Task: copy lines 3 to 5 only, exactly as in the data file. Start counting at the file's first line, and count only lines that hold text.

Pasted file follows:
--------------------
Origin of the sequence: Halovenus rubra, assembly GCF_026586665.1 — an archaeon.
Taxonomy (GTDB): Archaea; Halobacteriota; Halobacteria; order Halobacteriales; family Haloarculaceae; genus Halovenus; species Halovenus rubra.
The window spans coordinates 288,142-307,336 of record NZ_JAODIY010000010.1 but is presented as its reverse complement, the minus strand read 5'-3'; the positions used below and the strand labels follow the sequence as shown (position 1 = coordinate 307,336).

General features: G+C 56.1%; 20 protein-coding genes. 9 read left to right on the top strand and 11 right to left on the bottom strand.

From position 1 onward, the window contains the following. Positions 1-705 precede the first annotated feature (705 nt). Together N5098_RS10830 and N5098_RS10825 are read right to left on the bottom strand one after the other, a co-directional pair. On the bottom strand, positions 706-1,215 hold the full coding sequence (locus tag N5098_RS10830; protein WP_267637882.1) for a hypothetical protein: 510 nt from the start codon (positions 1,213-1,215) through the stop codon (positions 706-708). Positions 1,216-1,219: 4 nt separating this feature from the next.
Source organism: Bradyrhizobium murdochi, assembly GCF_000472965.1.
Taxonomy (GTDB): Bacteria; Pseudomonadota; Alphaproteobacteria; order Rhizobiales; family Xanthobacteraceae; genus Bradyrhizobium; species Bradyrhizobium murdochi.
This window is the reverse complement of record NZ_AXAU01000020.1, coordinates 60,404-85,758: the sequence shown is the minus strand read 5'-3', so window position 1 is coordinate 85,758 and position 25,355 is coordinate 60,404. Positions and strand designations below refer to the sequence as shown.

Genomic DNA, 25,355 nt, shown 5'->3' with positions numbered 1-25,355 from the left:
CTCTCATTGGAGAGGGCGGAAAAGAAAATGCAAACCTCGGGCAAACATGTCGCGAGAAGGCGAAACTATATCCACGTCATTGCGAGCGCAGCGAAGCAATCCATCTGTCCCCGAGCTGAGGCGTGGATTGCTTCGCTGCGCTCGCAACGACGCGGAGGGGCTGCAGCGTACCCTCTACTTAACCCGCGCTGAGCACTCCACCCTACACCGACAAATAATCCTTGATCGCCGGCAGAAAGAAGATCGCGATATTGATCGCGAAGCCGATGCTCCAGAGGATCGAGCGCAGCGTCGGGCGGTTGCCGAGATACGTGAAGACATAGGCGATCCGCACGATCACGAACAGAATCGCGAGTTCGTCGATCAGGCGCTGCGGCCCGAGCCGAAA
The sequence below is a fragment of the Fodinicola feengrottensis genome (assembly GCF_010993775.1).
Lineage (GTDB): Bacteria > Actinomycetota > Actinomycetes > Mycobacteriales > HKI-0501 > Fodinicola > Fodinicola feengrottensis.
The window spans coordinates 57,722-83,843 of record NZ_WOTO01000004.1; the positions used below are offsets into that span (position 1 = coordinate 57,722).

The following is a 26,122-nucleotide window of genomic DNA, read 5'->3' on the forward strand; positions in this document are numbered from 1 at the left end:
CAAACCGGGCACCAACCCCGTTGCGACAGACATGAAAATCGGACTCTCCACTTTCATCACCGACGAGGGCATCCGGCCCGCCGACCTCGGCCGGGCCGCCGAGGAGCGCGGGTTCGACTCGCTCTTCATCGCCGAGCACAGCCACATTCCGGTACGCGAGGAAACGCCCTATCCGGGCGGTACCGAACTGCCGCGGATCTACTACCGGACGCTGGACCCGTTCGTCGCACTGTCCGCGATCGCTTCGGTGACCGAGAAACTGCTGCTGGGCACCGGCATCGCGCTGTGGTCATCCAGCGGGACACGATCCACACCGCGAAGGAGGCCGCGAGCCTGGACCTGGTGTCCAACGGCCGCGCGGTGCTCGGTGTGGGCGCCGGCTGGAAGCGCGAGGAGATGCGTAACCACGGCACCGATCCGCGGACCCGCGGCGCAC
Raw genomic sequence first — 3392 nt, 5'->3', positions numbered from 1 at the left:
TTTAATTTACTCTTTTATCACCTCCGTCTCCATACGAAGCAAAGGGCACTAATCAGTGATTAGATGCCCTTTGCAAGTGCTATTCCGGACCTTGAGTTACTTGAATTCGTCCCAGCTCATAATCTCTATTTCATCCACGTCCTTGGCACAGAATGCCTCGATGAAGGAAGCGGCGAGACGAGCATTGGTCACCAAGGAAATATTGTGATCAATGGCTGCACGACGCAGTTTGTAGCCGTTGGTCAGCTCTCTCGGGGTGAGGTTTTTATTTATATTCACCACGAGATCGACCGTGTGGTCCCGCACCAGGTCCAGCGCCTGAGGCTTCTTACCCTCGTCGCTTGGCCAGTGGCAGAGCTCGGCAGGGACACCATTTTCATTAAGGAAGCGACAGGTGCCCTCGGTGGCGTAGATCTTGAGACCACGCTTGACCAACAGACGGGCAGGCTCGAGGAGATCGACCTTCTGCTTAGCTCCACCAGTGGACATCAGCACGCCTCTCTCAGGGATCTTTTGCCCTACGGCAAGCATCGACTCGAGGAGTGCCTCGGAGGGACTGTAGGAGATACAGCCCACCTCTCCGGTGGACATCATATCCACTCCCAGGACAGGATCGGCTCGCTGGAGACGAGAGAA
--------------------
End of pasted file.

The window spans coordinates 288,142-307,336 of record NZ_JAODIY010000010.1 but is presented as its reverse complement, the minus strand read 5'-3'; the positions used below and the strand labels follow the sequence as shown (position 1 = coordinate 307,336).

General features: G+C 56.1%; 20 protein-coding genes. 9 read left to right on the top strand and 11 right to left on the bottom strand.

From position 1 onward, the window contains the following. Positions 1-705 precede the first annotated feature (705 nt). Together N5098_RS10830 and N5098_RS10825 are read right to left on the bottom strand one after the other, a co-directional pair. On the bottom strand, positions 706-1,215 hold the full coding sequence (locus tag N5098_RS10830; protein WP_267637882.1) for a hypothetical protein: 510 nt from the start codon (positions 1,213-1,215) through the stop codon (positions 706-708). Positions 1,216-1,219: 4 nt separating this feature from the next.